A report published by the Australian Competition & Consumer Commission (ACCC) showed that 21 businesses lost a total of $1.7 million related to computer hacking scams in 2016.
Businesses submitted 5953 reports to ACCC revealing losses of $3.8 million to scams. Micro and small business reported the majority of attacks accounting for $2 million of the total $3.8 million loss from businesses.
Of all the scams complaints received by both businesses and individuals, the top three categories reported to the ACCC were phishing, advance fee frauds and false billing scams, accounting for 36 percent of all scams recorded in 2016.
A Melbourne data centre provider is so confident in its ability to mitigate against a distributed denial of service (DDoS) attack that it is calling on the IT community to try to breach its defences during a live demonstration.
Would-be attackers at AusCERT can hit either a Micron21 protected or unprotected network, where the company predicts they will see the “mayhem” created, “along with seamless mitigation”.
Participants can choose the duration, size and other attack configurations before launching their attacks, and will see Micron 21’s systems identify, monitor and mitigate each attack.
Micron21’s DDoS protection is made up of multiple layers of physical hardware to inspect, scan and filter traffic at the packet layer: Brocade edge routers identify and sustain legitimate traffic; DDoS mitigation from Silicon Valley-headquartered vendor NSFOCUS inspects the metadata of packets for known attack patterns against a zero-day database; A10 load balancers distribute clean traffic; and Juniper firewalls provide a final layer of defence.
The researchers cautioned that their solution only works in certain conditions, namely if computers had not been rebooted since becoming infected and if victims applied the fix before WannaCry carried out its threat to lock their files permanently.
Europol said on Twitter that its European Cybercrime Centre had tested the team’s new tool and said it was “found to recover data in some circumstances”.
internationally known hacker, and Benjamin Delpy calls his free tool for decrypting infected computers without paying ransom “wanakiwi”
Instagram has been ranked as the worst social networking app when it comes to its impact on young people’s mental health, according to a new survey published by the Royal Society for Public Health (RSPH) in the UK.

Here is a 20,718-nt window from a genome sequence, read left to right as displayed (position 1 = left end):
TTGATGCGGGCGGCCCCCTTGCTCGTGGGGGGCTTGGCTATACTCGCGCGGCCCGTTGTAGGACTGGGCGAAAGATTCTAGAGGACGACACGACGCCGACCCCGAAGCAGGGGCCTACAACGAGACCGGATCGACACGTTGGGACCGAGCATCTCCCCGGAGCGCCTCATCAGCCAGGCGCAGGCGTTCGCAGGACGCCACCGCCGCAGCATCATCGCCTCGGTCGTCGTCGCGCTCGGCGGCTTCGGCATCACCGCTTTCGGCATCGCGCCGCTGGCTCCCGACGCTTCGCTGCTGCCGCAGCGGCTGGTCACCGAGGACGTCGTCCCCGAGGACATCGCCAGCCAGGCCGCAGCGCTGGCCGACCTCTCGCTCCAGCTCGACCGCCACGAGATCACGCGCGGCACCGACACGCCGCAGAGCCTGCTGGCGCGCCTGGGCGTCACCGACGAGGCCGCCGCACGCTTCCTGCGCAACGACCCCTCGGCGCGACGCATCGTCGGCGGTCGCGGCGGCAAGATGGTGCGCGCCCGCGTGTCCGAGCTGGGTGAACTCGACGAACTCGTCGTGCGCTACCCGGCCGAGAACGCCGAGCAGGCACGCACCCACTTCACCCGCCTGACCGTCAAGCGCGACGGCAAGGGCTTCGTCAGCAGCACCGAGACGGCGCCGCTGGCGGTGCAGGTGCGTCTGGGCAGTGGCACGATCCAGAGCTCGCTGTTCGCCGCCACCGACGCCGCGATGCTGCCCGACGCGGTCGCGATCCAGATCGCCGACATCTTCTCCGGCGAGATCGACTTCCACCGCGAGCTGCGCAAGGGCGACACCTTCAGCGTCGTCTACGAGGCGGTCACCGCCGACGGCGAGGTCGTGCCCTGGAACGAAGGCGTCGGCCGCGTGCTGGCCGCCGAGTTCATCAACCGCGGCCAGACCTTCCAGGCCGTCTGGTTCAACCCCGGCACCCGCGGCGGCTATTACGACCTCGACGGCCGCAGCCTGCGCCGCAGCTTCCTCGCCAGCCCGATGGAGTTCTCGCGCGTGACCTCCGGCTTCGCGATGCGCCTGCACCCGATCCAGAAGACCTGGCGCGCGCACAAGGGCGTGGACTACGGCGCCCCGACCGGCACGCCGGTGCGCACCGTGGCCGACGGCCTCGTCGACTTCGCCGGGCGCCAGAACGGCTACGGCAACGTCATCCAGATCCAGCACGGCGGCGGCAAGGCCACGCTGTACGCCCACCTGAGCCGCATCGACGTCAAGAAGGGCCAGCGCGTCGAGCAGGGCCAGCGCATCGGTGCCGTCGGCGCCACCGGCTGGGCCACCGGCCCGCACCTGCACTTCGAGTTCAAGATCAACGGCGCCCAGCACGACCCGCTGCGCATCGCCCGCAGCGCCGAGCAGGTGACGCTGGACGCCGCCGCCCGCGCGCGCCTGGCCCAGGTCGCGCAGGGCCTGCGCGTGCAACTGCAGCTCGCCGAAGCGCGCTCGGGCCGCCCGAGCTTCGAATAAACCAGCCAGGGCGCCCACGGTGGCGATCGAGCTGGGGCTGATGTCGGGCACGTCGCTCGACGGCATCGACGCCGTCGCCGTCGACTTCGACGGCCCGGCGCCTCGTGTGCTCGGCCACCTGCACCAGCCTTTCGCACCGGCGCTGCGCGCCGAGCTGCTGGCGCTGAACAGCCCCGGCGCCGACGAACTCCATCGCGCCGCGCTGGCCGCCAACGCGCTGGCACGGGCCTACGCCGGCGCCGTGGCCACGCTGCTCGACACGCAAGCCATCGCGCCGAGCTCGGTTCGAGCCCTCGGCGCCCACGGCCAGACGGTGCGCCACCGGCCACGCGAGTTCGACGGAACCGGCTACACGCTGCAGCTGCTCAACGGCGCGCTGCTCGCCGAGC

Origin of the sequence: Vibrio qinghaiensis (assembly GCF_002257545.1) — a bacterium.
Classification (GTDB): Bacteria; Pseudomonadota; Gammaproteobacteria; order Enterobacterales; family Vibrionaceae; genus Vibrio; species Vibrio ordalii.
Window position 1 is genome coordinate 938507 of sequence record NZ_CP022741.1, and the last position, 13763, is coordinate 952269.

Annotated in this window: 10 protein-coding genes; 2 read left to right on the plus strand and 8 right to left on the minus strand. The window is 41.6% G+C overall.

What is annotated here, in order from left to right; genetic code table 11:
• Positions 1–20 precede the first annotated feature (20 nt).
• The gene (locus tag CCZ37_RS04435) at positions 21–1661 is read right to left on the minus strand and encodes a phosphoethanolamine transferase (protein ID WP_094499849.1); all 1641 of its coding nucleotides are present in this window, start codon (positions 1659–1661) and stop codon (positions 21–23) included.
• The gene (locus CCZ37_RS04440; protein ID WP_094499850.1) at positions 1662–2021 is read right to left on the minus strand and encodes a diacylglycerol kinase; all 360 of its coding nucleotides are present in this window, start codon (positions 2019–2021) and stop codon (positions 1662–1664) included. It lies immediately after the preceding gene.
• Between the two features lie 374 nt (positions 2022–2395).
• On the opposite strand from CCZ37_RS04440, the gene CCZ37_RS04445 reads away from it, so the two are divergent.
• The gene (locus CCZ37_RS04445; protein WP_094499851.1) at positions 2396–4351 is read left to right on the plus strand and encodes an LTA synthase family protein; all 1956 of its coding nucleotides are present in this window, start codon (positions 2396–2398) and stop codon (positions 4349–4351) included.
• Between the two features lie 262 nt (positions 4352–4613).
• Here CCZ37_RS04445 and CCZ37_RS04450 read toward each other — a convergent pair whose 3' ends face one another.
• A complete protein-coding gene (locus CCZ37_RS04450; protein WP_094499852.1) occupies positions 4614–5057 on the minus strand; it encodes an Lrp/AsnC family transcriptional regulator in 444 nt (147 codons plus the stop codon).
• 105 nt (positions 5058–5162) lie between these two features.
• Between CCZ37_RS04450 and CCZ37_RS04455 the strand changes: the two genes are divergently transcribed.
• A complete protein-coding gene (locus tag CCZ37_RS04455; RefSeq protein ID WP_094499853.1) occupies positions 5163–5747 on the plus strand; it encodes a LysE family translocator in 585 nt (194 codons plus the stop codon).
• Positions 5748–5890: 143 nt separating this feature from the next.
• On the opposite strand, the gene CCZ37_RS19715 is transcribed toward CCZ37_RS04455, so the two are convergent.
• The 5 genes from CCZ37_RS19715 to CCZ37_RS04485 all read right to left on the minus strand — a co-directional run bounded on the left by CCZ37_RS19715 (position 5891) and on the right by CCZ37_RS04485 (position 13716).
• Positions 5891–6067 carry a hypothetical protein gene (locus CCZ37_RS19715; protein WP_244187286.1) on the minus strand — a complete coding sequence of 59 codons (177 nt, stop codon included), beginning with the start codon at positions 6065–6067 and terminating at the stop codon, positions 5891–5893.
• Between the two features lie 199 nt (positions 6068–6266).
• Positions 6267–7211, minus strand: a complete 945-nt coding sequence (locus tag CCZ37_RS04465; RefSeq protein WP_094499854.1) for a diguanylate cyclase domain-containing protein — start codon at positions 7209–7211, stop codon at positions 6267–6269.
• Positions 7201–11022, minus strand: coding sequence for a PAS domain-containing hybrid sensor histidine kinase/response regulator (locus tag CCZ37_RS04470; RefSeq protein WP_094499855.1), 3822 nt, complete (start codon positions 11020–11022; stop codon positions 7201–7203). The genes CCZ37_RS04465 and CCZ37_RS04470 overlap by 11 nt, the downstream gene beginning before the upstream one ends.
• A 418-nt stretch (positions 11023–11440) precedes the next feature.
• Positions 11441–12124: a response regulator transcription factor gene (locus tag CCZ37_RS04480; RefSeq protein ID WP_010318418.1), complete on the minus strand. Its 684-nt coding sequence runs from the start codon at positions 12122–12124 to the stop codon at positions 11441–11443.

The #StatusofMind survey asked 1479 young people, aged 14 to 24, to score popular social media platforms on issues such as anxiety, depression, loneliness, bullying and body image.
Young people who spend more than two hours per day connecting on social networking sites are more likely to suffer from increased levels of psychological distress, depression, anxiety and suicidal ideation, according to the report.
“Seeing friends constantly on holiday or enjoying nights out can make young people feel like they are missing out while others enjoy life”, it notes.
“These feelings can promote a ‘compare and despair’ attitude in young people.
“Individuals may view heavily photo-shopped, edited or staged photographs and videos and compare them to their seemingly mundane lives”.
YouTube was the only social media platform found to have an overall positive impact on young people’s mental health.
The impact of five social media sites were evaluated in the following order:
- YouTube (the only platform with a positive net impact)
- Instagram (most negative)
The steady rise in value is believed to be linked to policy changes in Japan and China that have made it easier for speculators to trade in bitcoins.
Many other virtual currencies have also enjoyed a sustained rise in value over the last few weeks.
Bitcoin first broke the $1,000 (£768) barrier in November 2013 but its value has fluctuated wildly since then. For instance, in early 2014 one bitcoin was worth only $280 (£215).
And at the end of 2016, each one was changing hands for about $900 (£690).
Rivals such as Ethereum and Ripple have been gaining value far faster than bitcoin over the last few months.
The surging valuations has led some commentators to suggest that an unsustainable crypto-currency bubble is developing.
The National Transport Commission (NTC) and Austroads in November sought input on the guidelines for on-road tests involving automated vehicles in response to a request issued by Australian transport and infrastructure ministers.
The guidelines note that in Australia, vehicles cannot legally operate in highly or fully automated driving mode on public roads, with organisations seeking to stage trials requiring authorisation from state or territory road transport agencies.